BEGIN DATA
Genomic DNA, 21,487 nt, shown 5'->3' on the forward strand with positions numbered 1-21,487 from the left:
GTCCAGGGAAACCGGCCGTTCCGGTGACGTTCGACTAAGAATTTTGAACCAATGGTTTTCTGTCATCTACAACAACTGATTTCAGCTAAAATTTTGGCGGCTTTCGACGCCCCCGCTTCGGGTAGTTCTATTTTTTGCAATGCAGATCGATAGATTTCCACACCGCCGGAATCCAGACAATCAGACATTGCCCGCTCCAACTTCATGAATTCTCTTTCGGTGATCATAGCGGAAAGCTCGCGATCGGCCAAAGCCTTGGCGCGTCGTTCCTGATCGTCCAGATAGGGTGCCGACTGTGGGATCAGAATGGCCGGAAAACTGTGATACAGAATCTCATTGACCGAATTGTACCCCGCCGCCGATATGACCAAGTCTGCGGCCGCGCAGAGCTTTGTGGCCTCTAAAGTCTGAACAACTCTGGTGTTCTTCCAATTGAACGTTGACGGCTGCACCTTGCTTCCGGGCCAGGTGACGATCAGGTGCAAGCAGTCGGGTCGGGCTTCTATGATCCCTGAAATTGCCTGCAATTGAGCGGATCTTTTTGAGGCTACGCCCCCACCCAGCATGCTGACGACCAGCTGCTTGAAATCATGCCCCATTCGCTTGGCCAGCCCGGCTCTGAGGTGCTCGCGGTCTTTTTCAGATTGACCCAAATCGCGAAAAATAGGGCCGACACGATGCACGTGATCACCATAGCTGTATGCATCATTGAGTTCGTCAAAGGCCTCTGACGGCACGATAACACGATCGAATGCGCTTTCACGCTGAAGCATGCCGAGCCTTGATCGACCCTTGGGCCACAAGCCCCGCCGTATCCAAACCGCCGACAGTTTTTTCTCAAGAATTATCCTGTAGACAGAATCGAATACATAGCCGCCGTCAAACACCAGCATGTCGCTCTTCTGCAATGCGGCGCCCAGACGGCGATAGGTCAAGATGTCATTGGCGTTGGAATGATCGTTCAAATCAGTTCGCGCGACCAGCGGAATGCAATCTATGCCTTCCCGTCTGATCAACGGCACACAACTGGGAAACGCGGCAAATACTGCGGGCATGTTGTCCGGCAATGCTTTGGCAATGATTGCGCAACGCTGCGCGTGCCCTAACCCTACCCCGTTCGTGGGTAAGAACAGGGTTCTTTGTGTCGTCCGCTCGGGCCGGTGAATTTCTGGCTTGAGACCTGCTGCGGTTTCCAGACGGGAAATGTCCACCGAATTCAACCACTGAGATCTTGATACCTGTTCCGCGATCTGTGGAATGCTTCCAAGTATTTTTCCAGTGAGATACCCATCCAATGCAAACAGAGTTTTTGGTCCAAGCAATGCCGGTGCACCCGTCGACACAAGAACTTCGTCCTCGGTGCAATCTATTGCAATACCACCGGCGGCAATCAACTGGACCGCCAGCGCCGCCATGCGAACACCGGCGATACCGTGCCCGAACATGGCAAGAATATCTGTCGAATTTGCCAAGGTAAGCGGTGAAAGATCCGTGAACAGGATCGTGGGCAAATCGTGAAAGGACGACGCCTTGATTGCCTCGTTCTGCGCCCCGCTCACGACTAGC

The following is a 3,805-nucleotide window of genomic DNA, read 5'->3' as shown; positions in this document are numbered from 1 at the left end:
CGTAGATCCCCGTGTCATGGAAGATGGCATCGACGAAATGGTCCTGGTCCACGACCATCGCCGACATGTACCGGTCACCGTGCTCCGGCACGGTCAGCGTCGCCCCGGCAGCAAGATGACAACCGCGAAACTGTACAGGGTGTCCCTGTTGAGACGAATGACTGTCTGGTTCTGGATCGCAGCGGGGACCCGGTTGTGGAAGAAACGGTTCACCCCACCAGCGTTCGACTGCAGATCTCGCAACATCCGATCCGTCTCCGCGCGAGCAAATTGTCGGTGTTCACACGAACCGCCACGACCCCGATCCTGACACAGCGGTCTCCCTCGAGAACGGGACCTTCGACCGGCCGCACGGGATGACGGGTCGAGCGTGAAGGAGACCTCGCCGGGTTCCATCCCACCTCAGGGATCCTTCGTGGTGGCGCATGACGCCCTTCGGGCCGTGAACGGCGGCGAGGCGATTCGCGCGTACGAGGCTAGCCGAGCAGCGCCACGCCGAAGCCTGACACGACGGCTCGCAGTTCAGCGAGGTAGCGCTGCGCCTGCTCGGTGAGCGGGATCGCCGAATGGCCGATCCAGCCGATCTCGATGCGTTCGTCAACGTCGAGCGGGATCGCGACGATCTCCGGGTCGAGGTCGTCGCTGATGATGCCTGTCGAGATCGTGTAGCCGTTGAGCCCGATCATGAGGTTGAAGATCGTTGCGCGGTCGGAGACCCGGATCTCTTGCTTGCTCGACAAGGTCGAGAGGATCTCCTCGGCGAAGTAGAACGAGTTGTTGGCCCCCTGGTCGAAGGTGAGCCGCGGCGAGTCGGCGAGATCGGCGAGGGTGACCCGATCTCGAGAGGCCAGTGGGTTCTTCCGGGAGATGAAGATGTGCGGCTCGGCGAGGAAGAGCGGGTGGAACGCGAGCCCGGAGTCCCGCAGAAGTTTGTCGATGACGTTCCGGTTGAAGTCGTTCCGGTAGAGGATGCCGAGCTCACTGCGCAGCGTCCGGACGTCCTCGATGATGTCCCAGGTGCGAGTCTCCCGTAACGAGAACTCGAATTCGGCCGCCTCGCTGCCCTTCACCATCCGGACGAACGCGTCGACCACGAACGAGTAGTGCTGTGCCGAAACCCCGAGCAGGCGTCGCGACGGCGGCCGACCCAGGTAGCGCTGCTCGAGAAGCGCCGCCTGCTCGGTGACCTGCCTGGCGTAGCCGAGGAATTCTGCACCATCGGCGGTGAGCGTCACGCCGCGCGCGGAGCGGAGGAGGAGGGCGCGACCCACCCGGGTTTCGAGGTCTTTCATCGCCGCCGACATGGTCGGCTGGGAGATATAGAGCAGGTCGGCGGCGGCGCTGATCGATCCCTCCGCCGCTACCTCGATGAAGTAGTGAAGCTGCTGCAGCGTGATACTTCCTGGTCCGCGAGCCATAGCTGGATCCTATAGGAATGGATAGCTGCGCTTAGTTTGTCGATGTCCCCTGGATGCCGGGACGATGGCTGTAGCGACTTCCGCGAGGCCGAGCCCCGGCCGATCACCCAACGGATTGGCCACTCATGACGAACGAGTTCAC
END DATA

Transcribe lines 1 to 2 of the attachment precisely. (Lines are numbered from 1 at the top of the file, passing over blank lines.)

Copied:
Genomic DNA, 21,487 nt, shown 5'->3' on the forward strand with positions numbered 1-21,487 from the left:
GTCCAGGGAAACCGGCCGTTCCGGTGACGTTCGACTAAGAATTTTGAACCAATGGTTTTCTGTCATCTACAACAACTGATTTCAGCTAAAATTTTGGCGGCTTTCGACGCCCCCGCTTCGGGTAGTTCTATTTTTTGCAATGCAGATCGATAGATTTCCACACCGCCGGAATCCAGACAATCAGACATTGCCCGCTCCAACTTCATGAATTCTCTTTCGGTGATCATAGCGGAAAGCTCGCGATCGGCCAAAGCCTTGGCGCGTCGTTCCTGATCGTCCAGATAGGGTGCCGACTGTGGGATCAGAATGGCCGGAAAACTGTGATACAGAATCTCATTGACCGAATTGTACCCCGCCGCCGATATGACCAAGTCTGCGGCCGCGCAGAGCTTTGTGGCCTCTAAAGTCTGAACAACTCTGGTGTTCTTCCAATTGAACGTTGACGGCTGCACCTTGCTTCCGGGCCAGGTGACGATCAGGTGCAAGCAGTCGGGTCGGGCTTCTATGATCCCTGAAATTGCCTGCAATTGAGCGGATCTTTTTGAGGCTACGCCCCCACCCAGCATGCTGACGACCAGCTGCTTGAAATCATGCCCCATTCGCTTGGCCAGCCCGGCTCTGAGGTGCTCGCGGTCTTTTTCAGATTGACCCAAATCGCGAAAAATAGGGCCGACACGATGCACGTGATCACCATAGCTGTATGCATCATTGAGTTCGTCAAAGGCCTCTGACGGCACGATAACACGATCGAATGCGCTTTCACGCTGAAGCATGCCGAGCCTTGATCGACCCTTGGGCCACAAGCCCCGCCGTATCCAAACCGCCGACAGTTTTTTCTCAAGAATTATCCTGTAGACAGAATCGAATACATAGCCGCCGTCAAACACCAGCATGTCGCTCTTCTGCAATGCGGCGCCCAGACGGCGATAGGTCAAGATGTCATTGGCGTTGGAATGATCGTTCAAATCAGTTCGCGCGACCAGCGGAATGCAATCTATGCCTTCCCGTCTGATCAACGGCACACAACTGGGAAACGCGGCAAATACTGCGGGCATGTTGTCCGGCAATGCTTTGGCAATGATTGCGCAACGCTGCGCGTGCCCTAACCCTACCCCGTTCGTGGGTAAGAACAGGGTTCTTTGTGTCGTCCGCTCGGGCCGGTGAATTTCTGGCTTGAGACCTGCTGCGGTTTCCAGACGGGAAATGTCCACCGAATTCAACCACTGAGATCTTGATACCTGTTCCGCGATCTGTGGAATGCTTCCAAGTATTTTTCCAGTGAGATACCCATCCAATGCAAACAGAGTTTTTGGTCCAAGCAATGCCGGTGCACCCGTCGACACAAGAACTTCGTCCTCGGTGCAATCTATTGCAATACCACCGGCGGCAATCAACTGGACCGCCAGCGCCGCCATGCGAACACCGGCGATACCGTGCCCGAACATGGCAAGAATATCTGTCGAATTTGCCAAGGTAAGCGGTGAAAGATCCGTGAACAGGATCGTGGGCAAATCGTGAAAGGACGACGCCTTGATTGCCTCGTTCTGCGCCCCGCTCACGACTAGC